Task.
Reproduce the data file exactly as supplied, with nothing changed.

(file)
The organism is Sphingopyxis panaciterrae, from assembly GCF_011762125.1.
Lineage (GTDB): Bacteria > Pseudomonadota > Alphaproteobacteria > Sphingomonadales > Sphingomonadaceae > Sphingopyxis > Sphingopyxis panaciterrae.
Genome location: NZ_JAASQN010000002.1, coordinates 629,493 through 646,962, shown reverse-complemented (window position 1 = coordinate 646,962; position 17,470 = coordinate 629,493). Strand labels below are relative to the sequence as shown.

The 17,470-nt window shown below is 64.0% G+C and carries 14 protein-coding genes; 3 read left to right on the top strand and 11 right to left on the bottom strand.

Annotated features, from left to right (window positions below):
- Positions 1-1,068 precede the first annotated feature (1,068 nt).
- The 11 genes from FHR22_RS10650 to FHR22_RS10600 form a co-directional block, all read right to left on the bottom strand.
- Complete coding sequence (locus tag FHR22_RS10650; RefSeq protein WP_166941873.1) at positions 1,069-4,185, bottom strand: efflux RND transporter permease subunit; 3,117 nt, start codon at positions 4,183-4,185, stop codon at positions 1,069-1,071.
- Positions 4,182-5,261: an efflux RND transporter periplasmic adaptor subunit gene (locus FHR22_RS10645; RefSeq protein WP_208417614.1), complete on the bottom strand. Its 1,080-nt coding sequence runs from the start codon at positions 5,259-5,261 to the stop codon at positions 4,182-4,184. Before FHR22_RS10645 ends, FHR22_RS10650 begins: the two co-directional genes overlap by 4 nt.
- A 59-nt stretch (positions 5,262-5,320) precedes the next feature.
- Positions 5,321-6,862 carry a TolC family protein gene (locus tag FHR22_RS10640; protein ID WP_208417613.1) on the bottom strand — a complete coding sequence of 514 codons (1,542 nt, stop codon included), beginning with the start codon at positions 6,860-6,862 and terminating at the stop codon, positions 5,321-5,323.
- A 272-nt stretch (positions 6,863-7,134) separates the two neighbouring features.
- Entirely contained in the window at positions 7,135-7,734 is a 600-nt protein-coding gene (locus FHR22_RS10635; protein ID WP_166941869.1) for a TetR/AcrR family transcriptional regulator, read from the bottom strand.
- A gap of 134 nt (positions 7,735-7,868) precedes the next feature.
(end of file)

The organism is Sphingopyxis panaciterrae, from assembly GCF_011762125.1.
Lineage (GTDB): Bacteria > Pseudomonadota > Alphaproteobacteria > Sphingomonadales > Sphingomonadaceae > Sphingopyxis > Sphingopyxis panaciterrae.
Genome location: NZ_JAASQN010000002.1, coordinates 629,493 through 646,962, shown reverse-complemented (window position 1 = coordinate 646,962; position 17,470 = coordinate 629,493). Strand labels below are relative to the sequence as shown.

The 17,470-nt window shown below is 64.0% G+C and carries 14 protein-coding genes; 3 read left to right on the top strand and 11 right to left on the bottom strand.

Annotated features, from left to right (window positions below):
- Positions 1-1,068 precede the first annotated feature (1,068 nt).
- The 11 genes from FHR22_RS10650 to FHR22_RS10600 form a co-directional block, all read right to left on the bottom strand.
- Complete coding sequence (locus tag FHR22_RS10650; RefSeq protein WP_166941873.1) at positions 1,069-4,185, bottom strand: efflux RND transporter permease subunit; 3,117 nt, start codon at positions 4,183-4,185, stop codon at positions 1,069-1,071.
- Positions 4,182-5,261: an efflux RND transporter periplasmic adaptor subunit gene (locus FHR22_RS10645; RefSeq protein WP_208417614.1), complete on the bottom strand. Its 1,080-nt coding sequence runs from the start codon at positions 5,259-5,261 to the stop codon at positions 4,182-4,184. Before FHR22_RS10645 ends, FHR22_RS10650 begins: the two co-directional genes overlap by 4 nt.
- A 59-nt stretch (positions 5,262-5,320) precedes the next feature.
- Positions 5,321-6,862 carry a TolC family protein gene (locus tag FHR22_RS10640; protein ID WP_208417613.1) on the bottom strand — a complete coding sequence of 514 codons (1,542 nt, stop codon included), beginning with the start codon at positions 6,860-6,862 and terminating at the stop codon, positions 5,321-5,323.
- A 272-nt stretch (positions 6,863-7,134) separates the two neighbouring features.
- Entirely contained in the window at positions 7,135-7,734 is a 600-nt protein-coding gene (locus FHR22_RS10635; protein ID WP_166941869.1) for a TetR/AcrR family transcriptional regulator, read from the bottom strand.
- A gap of 134 nt (positions 7,735-7,868) precedes the next feature.